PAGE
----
The ML model analyzes each incoming support ticket and evaluates it based on the information you gave it. This way, your customer support tickets will automatically be sent to the right people based on your specific needs. This information enables you to provide more streamlined support to customers and saves your customer support team valuable time.

Workflow automating the categorization of customer support tickets with Levity
Categorize support tickets withLlevity

Product quality inspection

Quality inspection on can often be tedious and highly error-prone. With ML, you can identify defects in your products early so you can achieve high-quality standards at a fraction of the cost.

Some examples of how this can be applied are:

  • Professionals in the real estate industry can check the quality of the images submitted for their listings and classify them as blurry, tilted, etc. or good quality. 
  • Manufacturing professionals can integrate this system into their production lines and check if their products are flawed in any way or if they meet the quality standards.
  • Retail companies can apply this to processing their returned items, checking if they meet all the requirements to process a refund.

‍Because most flaws are visually apparent, ML technologies can identify variations from expected outputs using Computer Vision technologies. When a final output does not match the expected quality, AI systems send out a warning to users—which allows them to respond and make changes.

Check item quality with Levity

Machine Learning for business – common myths

There are a great number of myths about Machine Learning that you may have heard before, and we are here to debunk them:

  • AI and ML will replace humans.

This is a common myth. Machine Learning is meant to help us, not replace us. It frees us up to concentrate on more important tasks like strategy or creativity.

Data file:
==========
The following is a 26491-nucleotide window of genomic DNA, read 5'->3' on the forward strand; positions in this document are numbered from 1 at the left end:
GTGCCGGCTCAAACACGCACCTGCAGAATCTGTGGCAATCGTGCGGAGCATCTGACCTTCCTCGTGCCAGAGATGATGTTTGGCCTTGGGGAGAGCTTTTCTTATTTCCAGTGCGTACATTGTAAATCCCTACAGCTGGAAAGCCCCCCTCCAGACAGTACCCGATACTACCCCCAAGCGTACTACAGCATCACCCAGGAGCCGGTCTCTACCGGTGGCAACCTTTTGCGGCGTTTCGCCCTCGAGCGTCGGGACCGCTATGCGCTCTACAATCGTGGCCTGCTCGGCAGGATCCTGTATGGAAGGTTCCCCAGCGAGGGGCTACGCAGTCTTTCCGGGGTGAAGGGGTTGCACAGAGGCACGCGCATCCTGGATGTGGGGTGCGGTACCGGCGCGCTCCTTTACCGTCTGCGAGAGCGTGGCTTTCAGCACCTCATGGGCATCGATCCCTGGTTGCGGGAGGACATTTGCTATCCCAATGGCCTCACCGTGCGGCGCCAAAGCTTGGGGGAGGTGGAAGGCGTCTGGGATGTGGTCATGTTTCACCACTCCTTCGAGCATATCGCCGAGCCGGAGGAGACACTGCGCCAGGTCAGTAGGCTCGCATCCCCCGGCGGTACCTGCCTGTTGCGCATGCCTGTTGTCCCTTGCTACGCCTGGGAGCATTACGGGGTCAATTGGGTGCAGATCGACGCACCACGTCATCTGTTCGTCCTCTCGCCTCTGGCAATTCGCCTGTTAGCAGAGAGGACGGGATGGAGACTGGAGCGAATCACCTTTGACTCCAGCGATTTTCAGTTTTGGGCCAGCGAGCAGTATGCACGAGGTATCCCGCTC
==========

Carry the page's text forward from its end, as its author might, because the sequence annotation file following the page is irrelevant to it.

• AI and ML are the same. 

These words are similar, but not identical. Machine Learning is an AI subset. If you are interested in diving a little deeper into what Machine Learning is and how it differs from AI, we've got you covered.

Tips for applying AI and Machine Learning in business

Machine Learning can be the perfect solution for a great number of problems. However, before implementing it you should follow a few steps to make sure it works for you. Let’s now look at some of the best practices when it comes to applying Machine Learning to business decisions.

Make sure your data represents your needs

The quality and quantity of your data are essential and directly proportional to the accuracy of your Machine Learning model’s predictions. The ML model only learns what you teach it through the data you feed it. This means that if the data is inaccurate or biased, your model’s predictions will be affected too. 

Be ready for continuous adjustments

The whole process of setting up your ML workflow involves considerable thought and testing. Unique and complicated use cases can need custom Machine Learning solutions in order to make them work well for your needs. A business that embarks on an ML project without sufficient resources may never produce a meaningful outcome. 

However, this doesn’t mean that if your use case is complex or very specific it is impossible to automate. No-code ML solutions are there to help you easily automate your processes independently of your tech-savviness or your resources.

Find out how Levity can help you apply Machine Learning to your business.